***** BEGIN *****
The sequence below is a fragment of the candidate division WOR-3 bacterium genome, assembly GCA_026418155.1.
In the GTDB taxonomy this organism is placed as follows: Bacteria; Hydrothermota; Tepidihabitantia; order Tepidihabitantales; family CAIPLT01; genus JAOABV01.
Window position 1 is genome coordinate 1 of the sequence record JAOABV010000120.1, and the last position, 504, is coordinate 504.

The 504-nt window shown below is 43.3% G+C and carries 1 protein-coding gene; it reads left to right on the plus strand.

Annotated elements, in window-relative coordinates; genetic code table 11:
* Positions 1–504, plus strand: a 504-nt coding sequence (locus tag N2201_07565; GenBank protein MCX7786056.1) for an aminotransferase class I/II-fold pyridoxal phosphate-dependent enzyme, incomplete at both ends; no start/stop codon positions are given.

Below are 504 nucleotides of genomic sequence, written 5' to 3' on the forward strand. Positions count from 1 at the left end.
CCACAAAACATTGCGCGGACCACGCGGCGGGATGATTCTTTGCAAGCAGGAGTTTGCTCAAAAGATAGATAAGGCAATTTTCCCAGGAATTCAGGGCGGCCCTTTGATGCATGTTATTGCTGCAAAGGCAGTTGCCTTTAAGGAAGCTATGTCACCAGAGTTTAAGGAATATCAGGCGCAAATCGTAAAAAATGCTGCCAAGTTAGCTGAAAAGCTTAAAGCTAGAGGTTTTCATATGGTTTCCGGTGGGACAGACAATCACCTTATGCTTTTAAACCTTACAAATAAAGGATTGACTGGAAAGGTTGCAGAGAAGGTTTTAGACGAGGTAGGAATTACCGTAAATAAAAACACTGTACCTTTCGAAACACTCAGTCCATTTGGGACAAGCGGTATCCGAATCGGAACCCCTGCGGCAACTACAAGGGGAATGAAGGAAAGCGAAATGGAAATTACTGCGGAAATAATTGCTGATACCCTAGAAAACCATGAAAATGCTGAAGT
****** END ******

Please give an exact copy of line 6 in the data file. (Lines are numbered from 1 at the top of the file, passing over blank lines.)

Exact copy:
* Positions 1–504, plus strand: a 504-nt coding sequence (locus tag N2201_07565; GenBank protein MCX7786056.1) for an aminotransferase class I/II-fold pyridoxal phosphate-dependent enzyme, incomplete at both ends; no start/stop codon positions are given.